Dec. 17, 2012 -- Rep. Tim Scott will be the first African American senator from the South since Reconstruction, following South Carolina Gov. Nikki Haley's announcement this afternoon.
Haley named Scott, a Tea Party Republican congressman from the state, to replace Sen. Jim DeMint, R-S.C., in a press conference just after noon on Monday. Scott will also be the only black in the Senate.
Tea Party leader DeMint is stepping down to head conservative think tank The Heritage Foundation.
"He earned this seat for what I know he's going to do in making South Carolina and making our country proud," Gov. Haley said of Scott's appointment.
Sen. Marco Rubio, R-Fla., applauded Haley for sending Scott to the Senate.
"He is a worthy successor to my good friend Senator Jim DeMint, who remains a role model for those of us drawn to public service and the desire to keep America an exceptional nation," Rubio wrote in a statement. "I look forward to working with soon-to-be Senator Scott in the months and years ahead to advance the principles of a limited and effective government."
South Carolina Republicans predicted Scott would get the seat since DeMint announced his resignation less than two weeks ago.
DeMint called Scott "a great choice for South Carolina and the nation," in a statement released Monday. Tea Party group FreedomWorks also had praise for Gov. Haley's decision.
"We are confident that Tim Scott will be a leading voice to advance the principles of individual freedom and limited-government, and he will be an excellent addition to a growing caucus of fiscal conservatives in the Senate," FreedomWorks President Matt Kibbe said Monday.
In accepting Haley's nomination Scott reflected on his childhood growing up in a single-parent household with a "mom who believed that sometimes love has to come at the end of a switch."
"And she loved me a lot," Scott laughed.
He said at this time, the nation is faced with some tough decisions and "needs some backbone."
"I look forward to pressing the flesh on economic development issues, having the opportunity to work on making sure that our economy in this state continues to hum like an engine and get on the team with Nikki Haley to make sure that all of America continues to hear the great things about South Carolina."
Scott was the first black Republican in Congress since 2003 when he was first elected in November 2010 and the first black Republican from the South since 1901.
Scott will be the fifth black Senator since Reconstruction when he takes his seat. The four others include Sen. Edward Brooke, R-Mass., who served from 1967 to 1979 and is the only other black Republican to join the Senate since Reconstruction; Sen. Carol Moseley-Braun, D-Ill., who served as the first black woman Senator from 1993-1999; then-Sen. Barack Obama, D-Ill., who was the first black male Democrat to join the Senate and served from 2005 until his resignation in 2008; and Sen. Roland Burris, D-Ill., appointed to President Obama's seat in 2009.
Today's announcement makes him the first African American Southerner to take a seat in the Senate after the post-Civil War Reconstruction era.
In December 2010 he declined to join the Congressional Black Caucus, saying, "The black community, like all communities, will benefit when businesses can use their profits to hire more workers instead of paying higher taxes."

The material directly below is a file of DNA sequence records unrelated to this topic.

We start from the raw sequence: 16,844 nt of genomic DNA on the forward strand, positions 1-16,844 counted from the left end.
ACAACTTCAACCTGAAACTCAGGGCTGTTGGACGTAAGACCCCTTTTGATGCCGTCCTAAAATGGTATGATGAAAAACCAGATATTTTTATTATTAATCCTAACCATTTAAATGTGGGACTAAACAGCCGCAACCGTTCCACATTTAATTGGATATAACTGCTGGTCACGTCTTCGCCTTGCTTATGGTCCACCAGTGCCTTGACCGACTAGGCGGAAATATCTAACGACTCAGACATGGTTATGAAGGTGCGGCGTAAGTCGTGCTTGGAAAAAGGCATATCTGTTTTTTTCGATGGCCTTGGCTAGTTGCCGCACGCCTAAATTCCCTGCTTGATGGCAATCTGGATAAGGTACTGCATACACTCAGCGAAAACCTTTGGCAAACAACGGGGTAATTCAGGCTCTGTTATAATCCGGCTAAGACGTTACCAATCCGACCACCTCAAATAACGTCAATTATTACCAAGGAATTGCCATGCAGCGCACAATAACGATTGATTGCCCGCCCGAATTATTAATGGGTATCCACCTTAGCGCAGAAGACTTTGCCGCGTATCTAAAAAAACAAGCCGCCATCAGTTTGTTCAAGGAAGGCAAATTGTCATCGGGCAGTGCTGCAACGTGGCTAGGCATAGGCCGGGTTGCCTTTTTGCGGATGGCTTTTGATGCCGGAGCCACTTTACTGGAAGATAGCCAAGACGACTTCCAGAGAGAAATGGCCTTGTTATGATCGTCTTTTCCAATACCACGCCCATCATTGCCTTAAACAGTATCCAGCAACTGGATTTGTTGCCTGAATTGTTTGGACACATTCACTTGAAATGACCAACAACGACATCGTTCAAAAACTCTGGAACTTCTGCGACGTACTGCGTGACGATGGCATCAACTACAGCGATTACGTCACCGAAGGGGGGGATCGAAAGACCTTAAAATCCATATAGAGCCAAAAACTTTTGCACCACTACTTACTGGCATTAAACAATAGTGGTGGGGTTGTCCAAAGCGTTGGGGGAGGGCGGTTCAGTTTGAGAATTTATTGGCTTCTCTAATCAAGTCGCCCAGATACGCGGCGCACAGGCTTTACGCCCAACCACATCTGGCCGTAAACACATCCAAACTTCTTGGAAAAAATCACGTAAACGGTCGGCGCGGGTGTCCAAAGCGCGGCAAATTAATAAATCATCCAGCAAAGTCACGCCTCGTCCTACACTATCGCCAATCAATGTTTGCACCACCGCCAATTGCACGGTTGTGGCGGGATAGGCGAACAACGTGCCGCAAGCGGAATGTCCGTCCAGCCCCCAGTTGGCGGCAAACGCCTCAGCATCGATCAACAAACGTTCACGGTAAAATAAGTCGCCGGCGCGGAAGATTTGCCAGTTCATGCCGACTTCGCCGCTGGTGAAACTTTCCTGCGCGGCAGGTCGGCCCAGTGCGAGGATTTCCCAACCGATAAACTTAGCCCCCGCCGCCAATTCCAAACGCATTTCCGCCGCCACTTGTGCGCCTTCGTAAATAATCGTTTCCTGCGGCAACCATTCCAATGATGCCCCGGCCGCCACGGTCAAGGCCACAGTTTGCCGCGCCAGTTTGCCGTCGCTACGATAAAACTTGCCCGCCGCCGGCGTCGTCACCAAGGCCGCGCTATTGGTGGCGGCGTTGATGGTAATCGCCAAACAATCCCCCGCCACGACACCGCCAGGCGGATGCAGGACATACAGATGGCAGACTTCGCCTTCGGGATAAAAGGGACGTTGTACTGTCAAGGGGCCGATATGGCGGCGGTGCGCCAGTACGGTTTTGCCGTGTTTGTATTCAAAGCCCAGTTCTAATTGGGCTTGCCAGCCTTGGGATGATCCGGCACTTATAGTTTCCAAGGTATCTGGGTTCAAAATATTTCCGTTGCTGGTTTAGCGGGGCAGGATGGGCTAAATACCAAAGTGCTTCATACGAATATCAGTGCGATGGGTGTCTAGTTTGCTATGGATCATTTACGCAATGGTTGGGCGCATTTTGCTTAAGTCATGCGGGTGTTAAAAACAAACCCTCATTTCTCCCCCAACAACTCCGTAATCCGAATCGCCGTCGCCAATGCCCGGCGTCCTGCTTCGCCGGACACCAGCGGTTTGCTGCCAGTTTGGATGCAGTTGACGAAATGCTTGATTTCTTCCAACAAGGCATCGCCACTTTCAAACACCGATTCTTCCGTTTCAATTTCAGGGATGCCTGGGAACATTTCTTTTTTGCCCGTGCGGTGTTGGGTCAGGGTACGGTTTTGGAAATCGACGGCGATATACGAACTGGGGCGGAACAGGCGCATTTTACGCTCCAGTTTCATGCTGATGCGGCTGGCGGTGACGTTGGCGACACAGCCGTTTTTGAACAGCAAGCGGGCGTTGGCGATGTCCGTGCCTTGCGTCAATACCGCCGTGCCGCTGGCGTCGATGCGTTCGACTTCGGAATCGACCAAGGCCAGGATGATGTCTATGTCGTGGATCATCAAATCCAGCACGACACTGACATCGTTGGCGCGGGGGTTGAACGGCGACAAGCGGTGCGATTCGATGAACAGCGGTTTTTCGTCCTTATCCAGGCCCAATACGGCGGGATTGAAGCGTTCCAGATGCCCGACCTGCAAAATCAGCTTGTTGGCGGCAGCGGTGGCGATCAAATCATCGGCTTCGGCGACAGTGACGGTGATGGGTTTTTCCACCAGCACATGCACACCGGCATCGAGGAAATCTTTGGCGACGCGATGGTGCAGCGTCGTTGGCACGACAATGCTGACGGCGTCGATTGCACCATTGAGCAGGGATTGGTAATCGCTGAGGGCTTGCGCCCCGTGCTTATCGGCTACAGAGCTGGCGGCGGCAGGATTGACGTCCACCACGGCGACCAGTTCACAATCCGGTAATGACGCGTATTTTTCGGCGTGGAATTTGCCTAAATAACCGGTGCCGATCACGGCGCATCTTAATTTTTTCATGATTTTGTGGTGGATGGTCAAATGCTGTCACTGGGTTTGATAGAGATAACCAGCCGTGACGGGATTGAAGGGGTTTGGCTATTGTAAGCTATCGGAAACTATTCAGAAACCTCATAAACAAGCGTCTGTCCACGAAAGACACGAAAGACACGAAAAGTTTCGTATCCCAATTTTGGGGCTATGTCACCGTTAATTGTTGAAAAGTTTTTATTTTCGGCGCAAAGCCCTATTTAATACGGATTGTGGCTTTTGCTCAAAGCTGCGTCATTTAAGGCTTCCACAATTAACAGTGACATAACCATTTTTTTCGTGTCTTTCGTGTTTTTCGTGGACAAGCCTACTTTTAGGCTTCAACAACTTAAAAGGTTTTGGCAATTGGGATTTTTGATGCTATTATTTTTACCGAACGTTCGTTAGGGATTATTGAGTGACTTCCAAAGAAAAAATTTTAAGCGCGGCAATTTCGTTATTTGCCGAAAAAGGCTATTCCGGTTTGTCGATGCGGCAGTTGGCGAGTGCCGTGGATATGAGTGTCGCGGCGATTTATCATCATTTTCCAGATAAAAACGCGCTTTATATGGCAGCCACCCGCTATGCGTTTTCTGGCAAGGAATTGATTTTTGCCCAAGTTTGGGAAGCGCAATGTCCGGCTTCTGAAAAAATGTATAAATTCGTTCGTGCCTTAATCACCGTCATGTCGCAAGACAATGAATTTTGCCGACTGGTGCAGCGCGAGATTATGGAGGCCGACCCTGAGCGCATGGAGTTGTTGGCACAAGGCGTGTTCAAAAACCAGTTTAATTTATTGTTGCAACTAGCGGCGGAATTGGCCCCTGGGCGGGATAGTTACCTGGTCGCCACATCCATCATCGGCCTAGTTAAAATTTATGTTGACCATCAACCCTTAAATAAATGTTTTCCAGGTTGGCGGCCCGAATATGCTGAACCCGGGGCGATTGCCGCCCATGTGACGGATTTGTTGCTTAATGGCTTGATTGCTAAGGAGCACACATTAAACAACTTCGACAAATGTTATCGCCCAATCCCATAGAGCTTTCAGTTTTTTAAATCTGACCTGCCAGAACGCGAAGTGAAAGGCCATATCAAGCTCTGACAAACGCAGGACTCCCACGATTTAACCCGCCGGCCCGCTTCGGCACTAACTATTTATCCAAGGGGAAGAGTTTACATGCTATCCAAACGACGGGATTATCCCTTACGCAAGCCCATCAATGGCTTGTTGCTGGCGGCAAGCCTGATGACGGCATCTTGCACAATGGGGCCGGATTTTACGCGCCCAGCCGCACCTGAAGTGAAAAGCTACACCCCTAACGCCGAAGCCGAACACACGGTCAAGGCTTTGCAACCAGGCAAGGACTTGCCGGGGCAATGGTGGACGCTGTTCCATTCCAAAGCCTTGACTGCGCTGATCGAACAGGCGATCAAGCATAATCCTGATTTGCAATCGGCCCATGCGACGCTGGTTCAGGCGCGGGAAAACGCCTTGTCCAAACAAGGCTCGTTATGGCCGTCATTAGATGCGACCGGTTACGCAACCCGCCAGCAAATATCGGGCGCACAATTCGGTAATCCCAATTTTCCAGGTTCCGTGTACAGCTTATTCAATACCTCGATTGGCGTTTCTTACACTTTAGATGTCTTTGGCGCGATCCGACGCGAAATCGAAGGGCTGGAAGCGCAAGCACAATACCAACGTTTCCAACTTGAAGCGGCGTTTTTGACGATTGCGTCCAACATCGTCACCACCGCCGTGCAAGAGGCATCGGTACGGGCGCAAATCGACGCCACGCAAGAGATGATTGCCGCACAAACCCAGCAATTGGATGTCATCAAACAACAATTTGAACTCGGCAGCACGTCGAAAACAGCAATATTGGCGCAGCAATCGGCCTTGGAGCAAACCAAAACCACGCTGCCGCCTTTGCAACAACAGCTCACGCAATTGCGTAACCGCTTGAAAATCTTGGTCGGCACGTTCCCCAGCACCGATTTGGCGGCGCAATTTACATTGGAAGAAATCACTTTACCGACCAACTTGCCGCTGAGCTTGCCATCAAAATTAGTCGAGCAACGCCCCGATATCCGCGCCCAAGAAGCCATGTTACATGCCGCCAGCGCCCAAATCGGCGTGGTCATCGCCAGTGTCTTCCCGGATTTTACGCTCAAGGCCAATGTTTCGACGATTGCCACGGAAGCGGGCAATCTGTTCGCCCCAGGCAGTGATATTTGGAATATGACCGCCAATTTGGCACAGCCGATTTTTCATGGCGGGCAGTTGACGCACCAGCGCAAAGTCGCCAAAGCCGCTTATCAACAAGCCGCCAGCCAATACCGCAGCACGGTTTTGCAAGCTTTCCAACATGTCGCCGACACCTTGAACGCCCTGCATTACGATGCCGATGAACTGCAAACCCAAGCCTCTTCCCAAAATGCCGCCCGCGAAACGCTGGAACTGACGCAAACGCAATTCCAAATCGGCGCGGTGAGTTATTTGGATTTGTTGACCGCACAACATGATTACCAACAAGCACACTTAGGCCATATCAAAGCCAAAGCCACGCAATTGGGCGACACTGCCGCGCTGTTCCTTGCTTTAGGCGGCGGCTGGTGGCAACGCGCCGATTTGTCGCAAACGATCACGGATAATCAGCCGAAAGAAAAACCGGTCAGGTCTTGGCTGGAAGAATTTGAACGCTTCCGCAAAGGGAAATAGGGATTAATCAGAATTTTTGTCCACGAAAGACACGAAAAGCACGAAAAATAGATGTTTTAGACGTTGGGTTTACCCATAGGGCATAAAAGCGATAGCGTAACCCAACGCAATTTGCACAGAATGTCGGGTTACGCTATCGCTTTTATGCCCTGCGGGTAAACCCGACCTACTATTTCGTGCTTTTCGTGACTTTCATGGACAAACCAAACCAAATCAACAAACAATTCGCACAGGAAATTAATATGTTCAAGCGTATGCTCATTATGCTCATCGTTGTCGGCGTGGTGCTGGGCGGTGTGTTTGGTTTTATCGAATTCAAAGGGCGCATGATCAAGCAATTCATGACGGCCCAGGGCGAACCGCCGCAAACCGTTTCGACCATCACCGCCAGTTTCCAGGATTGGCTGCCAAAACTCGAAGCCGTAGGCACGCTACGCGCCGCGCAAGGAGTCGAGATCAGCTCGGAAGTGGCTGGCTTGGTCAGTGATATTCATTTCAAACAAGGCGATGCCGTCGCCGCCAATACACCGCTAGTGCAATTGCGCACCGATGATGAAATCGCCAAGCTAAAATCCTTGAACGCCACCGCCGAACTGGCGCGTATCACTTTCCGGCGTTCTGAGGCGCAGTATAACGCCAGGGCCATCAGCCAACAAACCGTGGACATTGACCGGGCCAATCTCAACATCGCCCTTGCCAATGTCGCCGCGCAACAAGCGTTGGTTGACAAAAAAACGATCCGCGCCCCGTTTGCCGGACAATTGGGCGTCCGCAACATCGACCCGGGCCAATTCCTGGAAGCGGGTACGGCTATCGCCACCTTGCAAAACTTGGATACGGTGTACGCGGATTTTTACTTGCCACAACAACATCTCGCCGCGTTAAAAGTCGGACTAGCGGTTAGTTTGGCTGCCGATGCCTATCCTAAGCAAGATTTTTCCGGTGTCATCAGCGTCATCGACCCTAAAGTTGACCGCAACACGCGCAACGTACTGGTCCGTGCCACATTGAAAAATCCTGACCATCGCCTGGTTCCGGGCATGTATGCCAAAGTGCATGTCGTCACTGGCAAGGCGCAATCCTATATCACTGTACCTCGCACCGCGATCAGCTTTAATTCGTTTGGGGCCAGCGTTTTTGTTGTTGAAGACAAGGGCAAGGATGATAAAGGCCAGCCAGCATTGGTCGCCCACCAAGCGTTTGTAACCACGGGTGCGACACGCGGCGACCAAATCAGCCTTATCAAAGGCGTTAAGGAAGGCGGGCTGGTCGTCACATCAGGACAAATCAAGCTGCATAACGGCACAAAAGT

"Reducing the tax burden, decreasing government interference in the private sector, and restoring fiscal responsibility, and I don't think those ideals are advanced by focusing on one group of people," Scott said at the time.
Scott was one of 10 black congressmen elected in South Carolina since 1870.
The lack of African American representation in the South has become even more remarkable in the past decade as the population of blacks in that part of America increased between 2000 and 2010, so that a majority of black Americans now live in the South, according to the most recent Census data.
South Carolina was not one of the 10 states with the highest population of African American residents, which included Georgia, North Carolina, Texas, Maryland, Virginia and Florida.
As a freshman Tea Party representative, Scott said that Congress needed to focus on cutting spending, including in the military.
"In the military budget you have a number of items in there that are Congress' sacred cows," Scott told ABC News' Jon Karl. "The question really is, does it help us to meet our military objectives or does it satisfy our constituents in a way that is inconsistent with the military objective?"
Senate Minority Leader Mitch McConnell released a statement congratulating Scott on his new position, calling it a "historic moment for the Palmetto State."
"As a solid conservative who fights hard for the values and principles he believes in, Tim will help us find real, lasting solutions to the economic challenges facing our nation in the 113th Congress," McConnell wrote Monday.
National Republican Congressional Committee incoming Chairman Greg Walden, R-Ore., said Monday that the NRCC looks forward to working with Scott to "continue leading South Carolina families in the right direction."
"We could not be more proud that Tim Scott's historic career started in the House and that Tim will continue to make history in the Senate. Tim has been an outstanding member of the Republican conference and South Carolina will be well-represented with today's appointment."
Some had suggested comedian and South Carolina native Stephen Colbert might be chasing the Senate seat, but Gov. Haley ruled out that possibility in a Facebook post 10 days ago.
"You forget one thing, my friend. You didn't know our state drink," Haley wrote, linking to a clip of her appearance on Comedy Central's "The Colbert Report," in which Colbert forgot the state drink was milk. "Big, big mistake."